April is the worst in Minnesota. Officially a “spring” month, it’s not uncommon for it to look like this outside:
And you would think that May couldn’t be worse, but it could; it has been. I remember a wedding I attended on May 4th a few years ago. It may have only snowed a few inches, but in my soul, it felt like 3 feet of snow. Because It was May!! *sigh*
It’s supposed to snow 10 inches here tomorrow, on
August April 3rd. I give up on looking at the 10 day forecast; it’s either a) too sad or b) a lie. And then, if you’ve been in MN awhile and use Facebook and posted a year ago today, Facebook is being entirely emotionally unsupportive and reminding you that it was 85 degrees Fahrenheit 364 days ago. *groan*
We will find out for sure on Thursday, but we look to be on track for a second transfer attempt on the 13th, so we would leave on the 12th. Couldn’t come soon enough!! Minnesota has two seasons: 9 months of winter and 3 months of road construction. Come April, I’m beyond ready for road construction, let me tell you.
SanFran is no oasis this time of year by any means, but if your normal winter is in MN, it’s a welcome change of pace. Getting there is multi-faceted. The weather has us emotionally preparing, our sweet kiddos have us logistically preparing, and our med calendar has us hormonally preparing.
That last part has been–during the last transfer, too–the source of well, here: my wife’s indictment as a certifiable crazy while hormonally impacted. As promised previously, this is a post about hormones. (Note: under normal circumstances, the “crazy” has a much lower baseline; she is a capable multi-tasker and runs a tight ship. Between the two of us, she definitely wins the “who’s more on the ball” trophy on the daily.)
Exhibit A (before lunch)
A med-related craving brought us to Qdoba. Their card machine was broken. Amanda (or her hormonally-generated altar ego) reeeeeaally wanted Qdoba so she (they?) insisted on checking the card fee on the nearby ATM. I never dreamed that using an ATM would become a “supervision required” activity, but somehow that’s where I found myself this afternoon. A line started forming at the ATM behind my wife, so I walked back over with a kiddo in tow to
investigate lend a helping hand. Between taking a phone call and trying to use the ATM simultaneously, we had quickly overwhelmed our capacity. Again, under normal circumstances, my wife can do these two things while juggling the laundry, Christmas shopping, grocery shopping, paying bills, remembering to pick up a child from a bus stop at a pretty arbitrary time, make dinner etc. This is how I know this is drug induced. The screen of the ATM was silently screaming at my wife to “LEAVE YOUR CARD INSERTED” while she is discussing who-knows-what on her phone… with her card in her other hand. *facepalm* I tell her politely: “Do your phone call.” and take her card out of her hand, put it in the machine, navigate/supervise the remainder of her transaction, and assist in getting the now not-so-short line of future ATM users moving. Big deal? Not really. Worth it? No. The fee was $3 to use the ATM and was deemed too much, so we picked a different lunch spot. *quiet laugh*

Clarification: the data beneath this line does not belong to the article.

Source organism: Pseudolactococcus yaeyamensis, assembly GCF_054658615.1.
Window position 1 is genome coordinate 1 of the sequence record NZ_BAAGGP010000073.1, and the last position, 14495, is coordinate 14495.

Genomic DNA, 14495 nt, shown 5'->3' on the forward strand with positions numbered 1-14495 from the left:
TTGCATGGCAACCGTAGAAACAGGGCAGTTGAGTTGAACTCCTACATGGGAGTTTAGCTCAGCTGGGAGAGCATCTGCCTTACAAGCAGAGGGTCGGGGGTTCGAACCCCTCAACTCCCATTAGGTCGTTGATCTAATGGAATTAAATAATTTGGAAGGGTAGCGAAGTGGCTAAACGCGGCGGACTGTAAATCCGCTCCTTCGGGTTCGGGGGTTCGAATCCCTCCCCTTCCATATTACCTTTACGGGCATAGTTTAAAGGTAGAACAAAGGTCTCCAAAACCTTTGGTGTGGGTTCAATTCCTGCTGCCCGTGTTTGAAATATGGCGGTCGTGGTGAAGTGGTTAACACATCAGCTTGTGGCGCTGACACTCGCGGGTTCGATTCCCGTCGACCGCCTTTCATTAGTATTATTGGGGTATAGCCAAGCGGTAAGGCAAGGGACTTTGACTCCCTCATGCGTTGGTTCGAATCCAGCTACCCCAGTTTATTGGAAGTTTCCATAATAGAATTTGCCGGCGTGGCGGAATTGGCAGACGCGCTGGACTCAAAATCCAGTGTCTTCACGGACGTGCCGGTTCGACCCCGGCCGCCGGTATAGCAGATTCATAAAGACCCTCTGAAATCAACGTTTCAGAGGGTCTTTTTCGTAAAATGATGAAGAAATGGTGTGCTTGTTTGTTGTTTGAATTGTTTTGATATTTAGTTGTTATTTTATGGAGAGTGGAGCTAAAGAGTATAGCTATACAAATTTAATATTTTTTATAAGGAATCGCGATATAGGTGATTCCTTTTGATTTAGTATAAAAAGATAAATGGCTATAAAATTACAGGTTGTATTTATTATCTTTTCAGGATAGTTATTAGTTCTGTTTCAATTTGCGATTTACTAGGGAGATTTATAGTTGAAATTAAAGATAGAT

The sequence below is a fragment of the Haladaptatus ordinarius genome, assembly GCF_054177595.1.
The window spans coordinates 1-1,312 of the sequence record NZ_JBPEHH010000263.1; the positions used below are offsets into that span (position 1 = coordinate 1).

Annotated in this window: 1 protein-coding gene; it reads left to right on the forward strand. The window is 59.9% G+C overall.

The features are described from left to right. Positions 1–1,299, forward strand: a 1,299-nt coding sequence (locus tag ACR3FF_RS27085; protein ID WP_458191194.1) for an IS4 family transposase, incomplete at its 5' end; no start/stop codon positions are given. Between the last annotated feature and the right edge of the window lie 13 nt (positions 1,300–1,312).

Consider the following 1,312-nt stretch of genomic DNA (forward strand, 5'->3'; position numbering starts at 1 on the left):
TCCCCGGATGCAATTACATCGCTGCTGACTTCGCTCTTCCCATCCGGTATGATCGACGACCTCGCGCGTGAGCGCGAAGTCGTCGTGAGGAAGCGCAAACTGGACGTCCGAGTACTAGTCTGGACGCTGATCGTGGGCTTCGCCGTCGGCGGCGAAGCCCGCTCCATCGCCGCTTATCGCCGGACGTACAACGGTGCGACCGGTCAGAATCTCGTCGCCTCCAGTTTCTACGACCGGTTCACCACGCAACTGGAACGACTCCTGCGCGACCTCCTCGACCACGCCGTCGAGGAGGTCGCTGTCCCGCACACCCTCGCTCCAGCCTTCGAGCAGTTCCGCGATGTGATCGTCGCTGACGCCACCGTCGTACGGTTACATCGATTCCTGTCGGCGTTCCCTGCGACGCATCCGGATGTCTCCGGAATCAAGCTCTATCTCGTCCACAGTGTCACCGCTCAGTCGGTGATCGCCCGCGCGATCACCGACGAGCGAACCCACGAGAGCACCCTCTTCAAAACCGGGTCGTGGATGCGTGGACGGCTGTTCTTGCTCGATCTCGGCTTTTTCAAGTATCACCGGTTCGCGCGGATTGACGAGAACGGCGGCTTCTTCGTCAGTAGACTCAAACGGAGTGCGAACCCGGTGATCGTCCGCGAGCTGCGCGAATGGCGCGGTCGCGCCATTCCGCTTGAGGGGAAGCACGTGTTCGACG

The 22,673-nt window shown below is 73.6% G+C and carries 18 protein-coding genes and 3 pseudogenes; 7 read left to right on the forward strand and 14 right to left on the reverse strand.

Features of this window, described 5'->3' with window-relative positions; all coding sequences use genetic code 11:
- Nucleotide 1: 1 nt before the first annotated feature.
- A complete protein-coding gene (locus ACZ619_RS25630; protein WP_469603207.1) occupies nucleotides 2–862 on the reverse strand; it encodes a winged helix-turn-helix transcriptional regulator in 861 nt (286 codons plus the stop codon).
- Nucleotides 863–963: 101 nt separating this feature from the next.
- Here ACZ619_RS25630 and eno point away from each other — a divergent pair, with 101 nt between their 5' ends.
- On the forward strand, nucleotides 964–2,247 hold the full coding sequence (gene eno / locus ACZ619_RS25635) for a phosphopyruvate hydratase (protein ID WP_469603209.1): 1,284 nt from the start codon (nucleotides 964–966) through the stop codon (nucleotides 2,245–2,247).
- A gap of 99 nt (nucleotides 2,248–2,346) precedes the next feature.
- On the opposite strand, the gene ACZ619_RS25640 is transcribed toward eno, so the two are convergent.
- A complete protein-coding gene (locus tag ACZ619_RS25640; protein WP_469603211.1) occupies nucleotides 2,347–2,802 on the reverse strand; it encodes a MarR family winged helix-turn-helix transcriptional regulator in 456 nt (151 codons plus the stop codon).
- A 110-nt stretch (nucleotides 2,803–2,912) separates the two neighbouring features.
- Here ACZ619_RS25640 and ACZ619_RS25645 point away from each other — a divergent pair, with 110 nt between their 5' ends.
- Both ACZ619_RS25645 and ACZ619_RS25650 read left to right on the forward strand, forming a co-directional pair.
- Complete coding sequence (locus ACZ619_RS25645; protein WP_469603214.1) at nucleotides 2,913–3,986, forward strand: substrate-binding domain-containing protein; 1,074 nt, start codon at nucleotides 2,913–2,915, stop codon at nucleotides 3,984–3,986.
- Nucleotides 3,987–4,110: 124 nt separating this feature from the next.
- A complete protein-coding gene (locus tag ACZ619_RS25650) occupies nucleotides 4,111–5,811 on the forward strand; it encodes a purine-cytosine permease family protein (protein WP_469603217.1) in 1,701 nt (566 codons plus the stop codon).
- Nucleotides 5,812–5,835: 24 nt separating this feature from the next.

Exhibit B (during lunch)
N (a pre-schooler): Mmm! I love tater-tots. How are they made?
Wife: Tater tots are the same as French fries; they’re just cooked differently.
N: Tater tots are cooked the same as French fries; they’re a different shape. You’re wrong, mom, but I still love you.
Wife: *stunned* Oh–wait… what?! Shoot. You’re right.
Me: *allllll the laughs*
Exhibit C (last transfer; some time mid-December)
My wife went to The Nutcracker with the girls. Fun was had by all. Upon returning to the car, she was alarmed to see the lights on. She was further startled to find her car keys missing from her purse. And then she was mortified upon learning she had left the keys in the ignition and the engine running. For the entire three hours of the performance. She didn’t tell me for a couple of weeks. It didn’t really make any difference; I still sighed and laughed–hard, too. I can’t remember which one I did more of.
Exhibit D (back to today, after lunch)
Amanda: *apologizing for/agonizing over her hormonal brain* …I’m sorry! It’s the hormones!!
N (from the back seat): The hor-whats??!
Amanda: The medicine and my brain are in a big fight, sweetie.
N: *super nonchalant* The medicine is going to win.